Scientists have warned an ancient fish species that has survived since the time of the dinosaurs could be one extreme weather event from extinction after its population crashed by nearly half in seven years.
The Maugean skate, described by marine scientists as a “thylacine of the sea”, is found only in Macquarie Harbour, a vast body of water on Tasmania’s remote west coast.
Studies have found its numbers have fallen sharply over the past decade as its environment has been degraded by human influence, including from salmon farming pollution, hydro power stations altering upstream river flows and rising harbour temperatures due to the climate crisis.
These factors had contributed to a sharp drop in dissolved oxygen levels, which particularly affect survival rates in young skates. The number of surviving Maugean skate is not clear, but an interim monitoring report estimated the population had slumped by 47% between 2014 and 2021.
The decline is believed to have been hastened by an extreme event in 2019 – an “inversion” in which the water column was overturned by a westerly storm, lifting poorly oxygenated water from the harbour floor nearer to the surface. “Widespread mortalities” were found among electronically tracked skates after the event.
Scientists from the University of Tasmania said it showed rapid action was needed to prevent the species’ extinction, including funding for a captive breeding program to create an “insurance population” outside the harbour. The Australian environment minister, Tanya Plibersek, has set a goal of zero extinctions for the country’s plants and animals.
“It’s incredibly urgent because it would just take one event like we’ve seen and we may not be able to do anything [to prevent extinction],” Dr Jayson Semmens, a biologist with the university’s Institute for Marine and Antarctic Studies (Imas), said.
The leader of the monitoring program, Dr David Moreno, said few juveniles were coming through to keep the population viable. “What’s happened is that in the past 10 years or so we have seen a massive decline in dissolved levels of oxygen deep in the harbour; that hasn’t improved and it’s now chronic,” he said. “We risk losing an important species.”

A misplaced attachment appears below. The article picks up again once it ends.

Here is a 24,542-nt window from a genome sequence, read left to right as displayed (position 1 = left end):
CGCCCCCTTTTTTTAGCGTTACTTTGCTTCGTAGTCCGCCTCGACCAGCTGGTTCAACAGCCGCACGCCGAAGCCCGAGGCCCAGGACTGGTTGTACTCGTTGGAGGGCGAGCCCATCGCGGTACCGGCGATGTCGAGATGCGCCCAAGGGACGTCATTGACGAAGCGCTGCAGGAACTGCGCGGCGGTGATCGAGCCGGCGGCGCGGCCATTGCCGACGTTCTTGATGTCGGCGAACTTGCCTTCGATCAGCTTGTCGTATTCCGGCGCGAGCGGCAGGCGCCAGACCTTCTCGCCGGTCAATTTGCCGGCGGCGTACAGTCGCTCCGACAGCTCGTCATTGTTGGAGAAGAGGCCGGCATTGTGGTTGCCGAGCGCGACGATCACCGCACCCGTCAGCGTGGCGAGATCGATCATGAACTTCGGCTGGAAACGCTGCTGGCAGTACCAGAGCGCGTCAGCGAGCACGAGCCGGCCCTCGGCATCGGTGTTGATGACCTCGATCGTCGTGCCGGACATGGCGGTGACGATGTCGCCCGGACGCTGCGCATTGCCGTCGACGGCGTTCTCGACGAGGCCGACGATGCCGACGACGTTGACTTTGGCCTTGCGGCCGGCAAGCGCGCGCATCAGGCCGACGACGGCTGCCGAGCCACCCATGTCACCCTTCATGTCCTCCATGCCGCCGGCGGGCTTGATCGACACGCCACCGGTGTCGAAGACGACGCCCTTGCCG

The scientists called for a curb on activities managed by the Tasmanian government that could affect the skate, including fish farms, recreational fishing and changes in river flow from upstream dams. They also said funding was needed to extend the monitoring project, which began in 2012 and is due to end this year.
The health of Macquarie Harbour, an area about six times larger than Sydney Harbour, plummeted last decade after a significant expansion of salmon farming was approved in 2012 despite warnings of potential impact on marine life. The cap on fish farm production was later lowered back to near pre-expansion levels. The health of some species improved, but oxygen levels did not rebound.
The Maugean skate lives to about 10 years of age, mostly in a layer of brackish water between 7.5 and 12.5 metres deep between surface freshwater that flows from the Gordon and King rivers and saline bottom water from the Southern Ocean.
It was discovered in Bathurst Harbour, in Tasmania’s deep south-west, in 1988, but only four specimens were seen there and none since 1992. A DNA study last year suggested the species was likely now restricted to Macquarie Harbour.
A 2016 study suggested about 3,200 remained, though that figure was later described as a broad estimate. The Tasmanian Inquirer reported that Dr Neville Barrett, a Imas marine scientist, last year told a public event that he believed the species was likely to be extinct within a decade on its current trajectory.
The federal government’s threatened species scientific committee will assess next month if the skate should be listed as critically endangered, up from endangered, after receiving a submission from conservation groups. It was included last year on a list of 110 priority species for government action over the next decade.
The Australian Marine Conservation Society and Humane Society International called on the government to do “everything in its power” to avoid an extinction. Dr Leonardo Guida, from the Australian Marine Conservation Society, said the species had “been around since Tyrannosaurus rex roamed the Earth” but was now being “choked to death in its home”.
“Tasmania is home to Australia’s most infamous extinction, that of the thylacine or Tasmanian tiger,” he said. “Does the state really want the ignominy of hosting the world’s first extinction of a shark or ray in modern times due to human activity?”
A spokesperson for Plibersek said Labor did not accept extinctions as inevitable, “unlike the previous government”. “It’s important we do what we can to understand the threats to species and use the most-up-to-date advice to better protect them,” the spokesperson said.
The Tasmanian government referred questions about the study to the state’s Department of Natural Resources and Environment. A department spokesperson said it provided substantial support for research into the skate and was working with stakeholders on its conservation.